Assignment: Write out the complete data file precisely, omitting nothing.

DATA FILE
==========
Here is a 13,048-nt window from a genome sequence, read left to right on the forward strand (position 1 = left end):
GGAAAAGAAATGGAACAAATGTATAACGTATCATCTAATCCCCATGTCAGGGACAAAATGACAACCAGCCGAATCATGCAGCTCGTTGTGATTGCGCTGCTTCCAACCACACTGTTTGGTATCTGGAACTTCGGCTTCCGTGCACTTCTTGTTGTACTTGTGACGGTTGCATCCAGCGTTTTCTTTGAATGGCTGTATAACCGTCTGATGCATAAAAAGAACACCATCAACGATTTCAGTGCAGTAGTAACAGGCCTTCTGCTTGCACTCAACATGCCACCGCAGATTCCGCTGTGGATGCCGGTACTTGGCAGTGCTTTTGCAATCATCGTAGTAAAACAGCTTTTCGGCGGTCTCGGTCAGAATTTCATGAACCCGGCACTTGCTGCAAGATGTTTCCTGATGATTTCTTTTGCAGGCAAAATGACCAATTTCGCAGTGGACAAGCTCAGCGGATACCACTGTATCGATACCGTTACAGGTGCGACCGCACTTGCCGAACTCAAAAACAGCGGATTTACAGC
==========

Here is a 13,048-nt window from a genome sequence, read left to right on the forward strand (position 1 = left end):
GGAAAAGAAATGGAACAAATGTATAACGTATCATCTAATCCCCATGTCAGGGACAAAATGACAACCAGCCGAATCATGCAGCTCGTTGTGATTGCGCTGCTTCCAACCACACTGTTTGGTATCTGGAACTTCGGCTTCCGTGCACTTCTTGTTGTACTTGTGACGGTTGCATCCAGCGTTTTCTTTGAATGGCTGTATAACCGTCTGATGCATAAAAAGAACACCATCAACGATTTCAGTGCAGTAGTAACAGGCCTTCTGCTTGCACTCAACATGCCACCGCAGATTCCGCTGTGGATGCCGGTACTTGGCAGTGCTTTTGCAATCATCGTAGTAAAACAGCTTTTCGGCGGTCTCGGTCAGAATTTCATGAACCCGGCACTTGCTGCAAGATGTTTCCTGATGATTTCTTTTGCAGGCAAAATGACCAATTTCGCAGTGGACAAGCTCAGCGGATACCACTGTATCGATACCGTTACAGGTGCGACCGCACTTGCCGAACTCAAAAACAGCGGATTTACAGC